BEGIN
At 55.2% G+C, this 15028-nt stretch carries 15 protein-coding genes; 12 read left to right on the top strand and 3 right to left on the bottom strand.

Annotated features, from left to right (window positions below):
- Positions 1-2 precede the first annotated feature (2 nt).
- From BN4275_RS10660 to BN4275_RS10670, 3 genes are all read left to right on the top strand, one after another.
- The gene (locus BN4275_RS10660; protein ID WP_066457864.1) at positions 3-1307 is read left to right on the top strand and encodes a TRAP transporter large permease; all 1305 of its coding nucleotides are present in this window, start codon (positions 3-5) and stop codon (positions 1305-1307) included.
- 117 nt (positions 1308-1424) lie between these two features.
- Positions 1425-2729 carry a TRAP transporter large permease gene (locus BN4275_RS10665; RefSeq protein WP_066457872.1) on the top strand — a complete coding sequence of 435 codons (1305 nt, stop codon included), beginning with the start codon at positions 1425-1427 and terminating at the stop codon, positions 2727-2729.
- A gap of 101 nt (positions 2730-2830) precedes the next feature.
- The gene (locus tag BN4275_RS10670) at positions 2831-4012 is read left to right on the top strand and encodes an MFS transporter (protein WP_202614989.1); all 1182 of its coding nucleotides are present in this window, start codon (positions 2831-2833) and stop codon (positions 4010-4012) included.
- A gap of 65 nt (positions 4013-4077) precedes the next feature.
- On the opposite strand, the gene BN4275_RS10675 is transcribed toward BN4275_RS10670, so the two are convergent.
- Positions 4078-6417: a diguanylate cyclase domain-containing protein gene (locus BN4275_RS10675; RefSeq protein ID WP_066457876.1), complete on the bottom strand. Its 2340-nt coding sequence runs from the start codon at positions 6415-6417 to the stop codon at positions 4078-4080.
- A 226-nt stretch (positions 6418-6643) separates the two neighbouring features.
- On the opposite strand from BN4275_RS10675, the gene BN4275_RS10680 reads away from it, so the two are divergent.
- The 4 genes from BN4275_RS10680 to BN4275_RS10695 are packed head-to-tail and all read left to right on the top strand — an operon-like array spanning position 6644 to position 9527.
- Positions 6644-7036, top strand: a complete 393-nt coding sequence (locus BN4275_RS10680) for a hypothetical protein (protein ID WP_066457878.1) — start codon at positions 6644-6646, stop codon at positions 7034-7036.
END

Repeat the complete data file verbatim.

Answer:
At 55.2% G+C, this 15028-nt stretch carries 15 protein-coding genes; 12 read left to right on the top strand and 3 right to left on the bottom strand.

Annotated features, from left to right (window positions below):
- Positions 1-2 precede the first annotated feature (2 nt).
- From BN4275_RS10660 to BN4275_RS10670, 3 genes are all read left to right on the top strand, one after another.
- The gene (locus BN4275_RS10660; protein ID WP_066457864.1) at positions 3-1307 is read left to right on the top strand and encodes a TRAP transporter large permease; all 1305 of its coding nucleotides are present in this window, start codon (positions 3-5) and stop codon (positions 1305-1307) included.
- 117 nt (positions 1308-1424) lie between these two features.
- Positions 1425-2729 carry a TRAP transporter large permease gene (locus BN4275_RS10665; RefSeq protein WP_066457872.1) on the top strand — a complete coding sequence of 435 codons (1305 nt, stop codon included), beginning with the start codon at positions 1425-1427 and terminating at the stop codon, positions 2727-2729.
- A gap of 101 nt (positions 2730-2830) precedes the next feature.
- The gene (locus tag BN4275_RS10670) at positions 2831-4012 is read left to right on the top strand and encodes an MFS transporter (protein WP_202614989.1); all 1182 of its coding nucleotides are present in this window, start codon (positions 2831-2833) and stop codon (positions 4010-4012) included.
- A gap of 65 nt (positions 4013-4077) precedes the next feature.
- On the opposite strand, the gene BN4275_RS10675 is transcribed toward BN4275_RS10670, so the two are convergent.
- Positions 4078-6417: a diguanylate cyclase domain-containing protein gene (locus BN4275_RS10675; RefSeq protein ID WP_066457876.1), complete on the bottom strand. Its 2340-nt coding sequence runs from the start codon at positions 6415-6417 to the stop codon at positions 4078-4080.
- A 226-nt stretch (positions 6418-6643) separates the two neighbouring features.
- On the opposite strand from BN4275_RS10675, the gene BN4275_RS10680 reads away from it, so the two are divergent.
- The 4 genes from BN4275_RS10680 to BN4275_RS10695 are packed head-to-tail and all read left to right on the top strand — an operon-like array spanning position 6644 to position 9527.
- Positions 6644-7036, top strand: a complete 393-nt coding sequence (locus BN4275_RS10680) for a hypothetical protein (protein ID WP_066457878.1) — start codon at positions 6644-6646, stop codon at positions 7034-7036.